Australian workers have received a $100 million windfall from a controversial amnesty for employers who had failed to pay employees’ super.
The amnesty was proposed by the Coalition in its 2018 budget, and was intended to give employers 12 months from May 24 to repay money owed to workers without fear of retribution.
Despite passing the House of Representatives in June, the bill languished on the floor of the Senate after a backlash from Labor and was never legislated.
But confusion over the state of the proposed amnesty appears to have contributed to a “10 to 15 per cent” increase in employers repaying overdue contributions since May 2018, ATO deputy commissioner James O’Halloran said.
Speaking before the Senate Economics Legislation committee last week, Mr O’Halloran said it was “probably reasonable” to attribute the sudden growth at least in part to businesses mistakenly believing the amnesty was in effect.
In total, 19,000 businesses came forward between May 24, 2018 and February 28, 2019.
About 73 per cent of these were ‘microbusinesses’ with less than $2 million turnover, 21 per cent were medium businesses with turnover between $2 million and $250 million, and 4 per cent were not for profit.
The ATO has also stepped up its audit processes in the same time period, Mr O’Halloran said, and this too may have increased the volume of funds recouped since May.
The growth in employers coming forward has not, however, changed the mind of Shadow Treasurer Chris Bowen, who opposed the amnesty on the grounds it rewards employers who have failed to obey the law.
In December, Mr Bowen said the amnesty allows “dodgy bosses who rip off workers to get off scot-free”, and that Labor would instead “hit them with bigger fines”.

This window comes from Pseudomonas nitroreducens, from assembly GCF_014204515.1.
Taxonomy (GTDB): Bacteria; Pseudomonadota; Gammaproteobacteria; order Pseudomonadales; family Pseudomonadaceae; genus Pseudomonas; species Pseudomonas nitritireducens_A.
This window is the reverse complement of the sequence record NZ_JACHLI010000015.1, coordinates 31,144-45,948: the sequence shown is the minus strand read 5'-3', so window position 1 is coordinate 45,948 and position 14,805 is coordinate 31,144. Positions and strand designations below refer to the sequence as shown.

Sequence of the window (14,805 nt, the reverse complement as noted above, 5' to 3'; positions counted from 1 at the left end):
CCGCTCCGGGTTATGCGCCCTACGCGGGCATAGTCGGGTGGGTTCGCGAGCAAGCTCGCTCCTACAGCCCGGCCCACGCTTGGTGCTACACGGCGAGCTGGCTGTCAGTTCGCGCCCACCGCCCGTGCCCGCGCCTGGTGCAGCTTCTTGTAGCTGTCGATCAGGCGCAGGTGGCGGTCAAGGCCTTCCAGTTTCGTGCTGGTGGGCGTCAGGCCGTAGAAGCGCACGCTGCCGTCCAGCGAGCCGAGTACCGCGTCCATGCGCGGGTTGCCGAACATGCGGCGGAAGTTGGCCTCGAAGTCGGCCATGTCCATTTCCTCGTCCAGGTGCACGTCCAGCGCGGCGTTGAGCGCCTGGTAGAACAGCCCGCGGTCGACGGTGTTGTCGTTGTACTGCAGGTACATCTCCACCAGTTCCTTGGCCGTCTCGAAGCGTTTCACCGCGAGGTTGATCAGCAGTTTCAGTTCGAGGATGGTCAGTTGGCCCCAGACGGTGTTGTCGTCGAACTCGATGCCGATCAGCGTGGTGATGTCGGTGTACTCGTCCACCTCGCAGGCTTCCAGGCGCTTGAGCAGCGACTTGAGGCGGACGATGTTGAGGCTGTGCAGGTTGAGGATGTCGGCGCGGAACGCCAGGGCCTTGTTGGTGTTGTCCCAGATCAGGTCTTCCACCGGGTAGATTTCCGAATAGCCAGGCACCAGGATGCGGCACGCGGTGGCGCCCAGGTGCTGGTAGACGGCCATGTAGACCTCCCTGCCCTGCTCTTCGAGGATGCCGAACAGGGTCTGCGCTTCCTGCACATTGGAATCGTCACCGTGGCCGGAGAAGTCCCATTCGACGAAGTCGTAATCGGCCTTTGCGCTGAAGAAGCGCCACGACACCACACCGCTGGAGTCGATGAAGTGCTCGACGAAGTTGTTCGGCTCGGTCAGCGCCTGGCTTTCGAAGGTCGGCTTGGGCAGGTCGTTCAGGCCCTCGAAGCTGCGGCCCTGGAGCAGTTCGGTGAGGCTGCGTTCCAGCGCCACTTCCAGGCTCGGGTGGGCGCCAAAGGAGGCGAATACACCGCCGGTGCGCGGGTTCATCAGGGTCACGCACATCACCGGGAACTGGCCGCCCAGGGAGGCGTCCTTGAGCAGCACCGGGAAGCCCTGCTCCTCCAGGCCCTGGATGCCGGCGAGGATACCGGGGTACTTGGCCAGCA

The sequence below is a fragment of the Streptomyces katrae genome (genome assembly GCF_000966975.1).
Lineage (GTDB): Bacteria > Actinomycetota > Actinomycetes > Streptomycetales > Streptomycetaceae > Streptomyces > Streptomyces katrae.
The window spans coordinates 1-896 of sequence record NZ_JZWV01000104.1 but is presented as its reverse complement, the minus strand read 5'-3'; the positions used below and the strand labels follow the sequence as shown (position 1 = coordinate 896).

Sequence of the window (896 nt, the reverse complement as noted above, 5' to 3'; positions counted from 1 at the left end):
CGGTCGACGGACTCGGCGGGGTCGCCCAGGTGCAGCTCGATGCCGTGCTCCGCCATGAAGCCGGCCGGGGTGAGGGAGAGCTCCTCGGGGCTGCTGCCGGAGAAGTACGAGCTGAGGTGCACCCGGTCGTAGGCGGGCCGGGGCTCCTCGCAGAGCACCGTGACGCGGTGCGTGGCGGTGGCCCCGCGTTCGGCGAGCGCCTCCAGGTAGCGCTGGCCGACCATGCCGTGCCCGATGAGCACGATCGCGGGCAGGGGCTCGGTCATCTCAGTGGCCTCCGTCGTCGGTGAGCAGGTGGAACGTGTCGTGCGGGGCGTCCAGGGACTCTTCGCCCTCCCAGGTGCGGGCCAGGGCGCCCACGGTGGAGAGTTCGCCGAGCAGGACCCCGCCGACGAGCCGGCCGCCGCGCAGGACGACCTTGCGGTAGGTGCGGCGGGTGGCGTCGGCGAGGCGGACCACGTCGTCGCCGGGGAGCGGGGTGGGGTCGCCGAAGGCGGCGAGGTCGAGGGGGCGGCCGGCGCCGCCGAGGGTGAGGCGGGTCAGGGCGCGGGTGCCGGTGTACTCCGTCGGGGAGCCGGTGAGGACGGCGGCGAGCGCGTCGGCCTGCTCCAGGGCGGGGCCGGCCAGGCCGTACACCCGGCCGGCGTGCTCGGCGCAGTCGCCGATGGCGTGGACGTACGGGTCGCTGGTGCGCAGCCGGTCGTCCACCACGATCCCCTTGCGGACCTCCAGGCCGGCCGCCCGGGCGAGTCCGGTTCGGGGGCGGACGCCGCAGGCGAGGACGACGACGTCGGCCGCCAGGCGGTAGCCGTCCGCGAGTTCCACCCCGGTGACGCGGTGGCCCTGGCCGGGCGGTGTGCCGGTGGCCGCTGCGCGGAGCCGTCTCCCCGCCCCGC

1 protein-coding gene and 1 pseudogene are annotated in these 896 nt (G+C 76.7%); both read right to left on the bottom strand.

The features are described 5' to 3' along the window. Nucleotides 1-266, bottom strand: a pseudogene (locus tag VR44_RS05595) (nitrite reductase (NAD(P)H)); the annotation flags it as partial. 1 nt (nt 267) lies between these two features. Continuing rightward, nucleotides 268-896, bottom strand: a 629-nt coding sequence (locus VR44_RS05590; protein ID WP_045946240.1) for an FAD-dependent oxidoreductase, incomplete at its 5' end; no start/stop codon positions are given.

“Nearly three million Australians experienced superannuation non-payment or underpayment in 2015-16, totalling an incredible $5.9 billion in unpaid super,” he said.
“Employers who underpay superannuation to their staff because of a false or misleading statement will face fines equal to 100 per cent of the unpaid super. Employers who fail to tell the ATO about unpaid superannuation when asked will face fines equal to 300 per cent of the unpaid super.”
Assistant Treasurer Stuart Robert did not respond to The New Daily’s requests for comment.
Returning super welcomed by industry
Dr Martin Fahy, chief executive of the Association of Superannuation Funds of Australia (ASFA) said the growth in employers repaying outstanding superannuation was a positive outcome for workers.
“ASFA was supportive of a one-off and short-term amnesty to encourage businesses to pay outstanding employee superannuation entitlements,” he said.
“Notwithstanding that the relevant legislation did not pass, ASFA is very pleased that there has been an increase in businesses paying outstanding employee superannuation contributions.”
Industry Super Australia chief executive Bernie Dean told The New Daily that it was supportive of initiatives that returned superannuation to workers, but added that Mr O’Halloran’s comments suggest the amnesty “has not met its objective”.
“The ATO must not rely solely on a late payment ‘honesty system’ to recoup super that is rightfully owed to workers,” he said.
“The meagre super contributions recovered through the amnesty are a drop in the ocean compared to the approximately $6 billion of unpaid super Australian workers are being robbed of every year.”
A more effective means of ensuring workers receive the superannuation they’re entitled to, Mr Dean said, is for “federal Parliament to legislate the alignment of super payments with wage payments”.
The New Daily is owned by Industry Super Holdings